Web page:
Lawyers, Knox says, also benefit because they are close to the action and energised by the work they choose to undertake.
AdventBalance can keep its overheads down, because its lawyers are mainly working in client offices. "We look to manage our overheads, therefore we don't decorate our offices with expensive art work, or fill it with unnecessary fancy gadgets, which clients ultimately end up paying for," Knox says.
Flexibility also extends to the working arrangements AdventBalance offers employees. Lawyers they employ can opt to work full or part-time, on particular projects or for blocks of time, leaving them free to pursue other interests.
"We have one lawyer who works for six months and spends the rest of the time running a charity," says Knox, adding that another lawyer schedules his work so he can train and take part in triathlons, while a third in Singapore combines legal work with making films.
Knox says people with interests outside the law are likely to be well-rounded, and often make better lawyers. He also cites an emerging generation of talented lawyers who are not keen to work long hours to become a partner. "We appreciate that people want to take control over their own work-life balance," Knox says.
Currently, AdventBalance employs about 110 lawyers, but Knox expects that number to increase. "Business is growing between 25 to 30 per cent per year in other locations, and we expect to see good demand in Hong Kong," Knox says.
The firm has been conducting interviews in the city and Knox says multinationals expanding their activities in Asia, and the rise in the number of regional companies expanding into new jurisdictions, are expected to keep up the demand for commercial legal services.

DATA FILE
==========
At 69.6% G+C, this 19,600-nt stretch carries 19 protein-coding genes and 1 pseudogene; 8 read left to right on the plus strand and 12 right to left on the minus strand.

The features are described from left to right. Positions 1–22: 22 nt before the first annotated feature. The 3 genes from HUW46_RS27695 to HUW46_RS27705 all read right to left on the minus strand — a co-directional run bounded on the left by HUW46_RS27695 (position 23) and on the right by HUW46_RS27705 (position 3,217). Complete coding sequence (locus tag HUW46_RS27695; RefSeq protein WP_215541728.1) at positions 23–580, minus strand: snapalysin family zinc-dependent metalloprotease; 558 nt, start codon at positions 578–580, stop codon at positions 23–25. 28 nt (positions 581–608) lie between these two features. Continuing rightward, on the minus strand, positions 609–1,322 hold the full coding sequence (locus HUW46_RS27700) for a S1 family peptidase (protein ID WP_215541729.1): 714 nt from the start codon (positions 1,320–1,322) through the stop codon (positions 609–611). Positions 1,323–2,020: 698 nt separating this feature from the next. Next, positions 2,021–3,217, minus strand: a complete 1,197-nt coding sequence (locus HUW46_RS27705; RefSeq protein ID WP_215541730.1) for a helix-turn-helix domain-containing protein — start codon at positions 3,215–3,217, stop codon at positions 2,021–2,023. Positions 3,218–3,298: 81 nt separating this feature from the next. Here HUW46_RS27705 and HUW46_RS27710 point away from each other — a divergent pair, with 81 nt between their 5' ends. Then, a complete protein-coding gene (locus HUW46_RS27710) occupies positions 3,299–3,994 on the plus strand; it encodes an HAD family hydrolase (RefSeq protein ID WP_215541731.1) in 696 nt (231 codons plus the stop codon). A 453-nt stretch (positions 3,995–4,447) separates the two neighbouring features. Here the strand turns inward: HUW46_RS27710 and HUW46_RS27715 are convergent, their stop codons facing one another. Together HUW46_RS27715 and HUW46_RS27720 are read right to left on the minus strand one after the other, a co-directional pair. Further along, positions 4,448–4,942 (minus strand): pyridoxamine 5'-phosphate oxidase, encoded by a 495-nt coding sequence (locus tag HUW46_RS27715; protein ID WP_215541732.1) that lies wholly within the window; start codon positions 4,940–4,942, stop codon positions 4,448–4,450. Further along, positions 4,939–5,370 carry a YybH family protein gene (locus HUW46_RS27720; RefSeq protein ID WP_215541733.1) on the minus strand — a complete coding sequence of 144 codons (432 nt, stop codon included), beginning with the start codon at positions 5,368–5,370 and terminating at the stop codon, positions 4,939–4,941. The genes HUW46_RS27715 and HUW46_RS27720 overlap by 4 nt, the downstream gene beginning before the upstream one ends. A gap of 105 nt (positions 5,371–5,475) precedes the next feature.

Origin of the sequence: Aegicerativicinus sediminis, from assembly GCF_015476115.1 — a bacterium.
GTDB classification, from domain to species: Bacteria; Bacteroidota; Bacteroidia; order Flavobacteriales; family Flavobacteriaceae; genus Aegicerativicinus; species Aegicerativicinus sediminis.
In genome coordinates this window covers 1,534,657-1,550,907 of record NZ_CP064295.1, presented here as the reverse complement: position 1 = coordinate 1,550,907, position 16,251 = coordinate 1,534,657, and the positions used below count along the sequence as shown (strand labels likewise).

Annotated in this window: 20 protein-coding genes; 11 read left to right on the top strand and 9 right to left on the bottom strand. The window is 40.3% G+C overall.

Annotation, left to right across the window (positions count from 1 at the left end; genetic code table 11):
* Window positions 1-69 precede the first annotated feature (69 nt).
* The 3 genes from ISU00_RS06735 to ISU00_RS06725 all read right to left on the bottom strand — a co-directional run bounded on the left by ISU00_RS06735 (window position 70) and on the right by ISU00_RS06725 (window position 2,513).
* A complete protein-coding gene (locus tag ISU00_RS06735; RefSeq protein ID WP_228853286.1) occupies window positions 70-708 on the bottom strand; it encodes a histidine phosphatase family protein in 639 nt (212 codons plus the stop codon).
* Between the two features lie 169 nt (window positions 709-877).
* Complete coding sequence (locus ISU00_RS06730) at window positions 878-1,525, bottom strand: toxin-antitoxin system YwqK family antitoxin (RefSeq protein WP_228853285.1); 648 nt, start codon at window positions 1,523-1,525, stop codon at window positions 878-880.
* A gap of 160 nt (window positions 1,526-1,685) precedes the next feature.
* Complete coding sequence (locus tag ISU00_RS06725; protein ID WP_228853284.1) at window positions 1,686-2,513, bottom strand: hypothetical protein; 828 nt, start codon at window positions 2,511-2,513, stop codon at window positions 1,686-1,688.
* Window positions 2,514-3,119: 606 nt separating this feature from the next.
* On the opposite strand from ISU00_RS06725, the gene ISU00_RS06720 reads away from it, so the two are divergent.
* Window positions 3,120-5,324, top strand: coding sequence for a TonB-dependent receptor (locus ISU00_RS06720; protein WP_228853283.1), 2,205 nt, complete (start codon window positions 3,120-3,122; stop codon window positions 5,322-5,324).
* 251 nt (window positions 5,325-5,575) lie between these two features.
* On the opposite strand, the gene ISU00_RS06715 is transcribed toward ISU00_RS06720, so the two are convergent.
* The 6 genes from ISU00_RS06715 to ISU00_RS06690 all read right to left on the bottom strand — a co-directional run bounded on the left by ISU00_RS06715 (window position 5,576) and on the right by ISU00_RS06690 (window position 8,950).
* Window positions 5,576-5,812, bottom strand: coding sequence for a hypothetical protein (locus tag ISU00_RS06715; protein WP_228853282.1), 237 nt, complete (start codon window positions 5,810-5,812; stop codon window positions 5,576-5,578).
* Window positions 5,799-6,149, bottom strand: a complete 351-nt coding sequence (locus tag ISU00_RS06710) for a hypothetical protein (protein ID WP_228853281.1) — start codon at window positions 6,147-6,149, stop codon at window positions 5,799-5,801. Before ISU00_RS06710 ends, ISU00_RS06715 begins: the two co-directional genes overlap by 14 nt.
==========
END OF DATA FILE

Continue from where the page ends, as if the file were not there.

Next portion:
With choice and flexibility a key focus, clients can opt to have either AdventBalance teams or individual lawyers embedded in their organisations for either a few days on a monthly basis, or on a short, medium or long-term project basis.
"There are benefits all round," Knox says. "Clients get the services they want and need at a fixed-fee model, not hourly rates."
He claims the business model can reduce a company's legal costs by as much as 50 per cent. Knox says current clients include Fortune 500 companies, start-up enterprises and SMEs, as well as private and public firms across different industries.
Founder and Asia MD John Knox explains how AdventBalance works
ALTERNATIVE The firm provides an alternative to the existing options of either outsourcing legal work to traditional law firms on hourly rates or directly employing in-house lawyers.
CLIENT RESPONSE The fixed-fee model, where AdventBalance embed lawyers in client companies, is a response to business needs rather than a challenge to hourly-billing models.
FLEXIBLE HIRING Clients can hire individual and teams of lawyers on a fixed-fee structure, by the day, week, month or project basis.
WORK-LIFE BALANCE AdventBalance lawyers can structure their own work-life balance schedules and decide to work full-time or on a flexible part-time or project basis.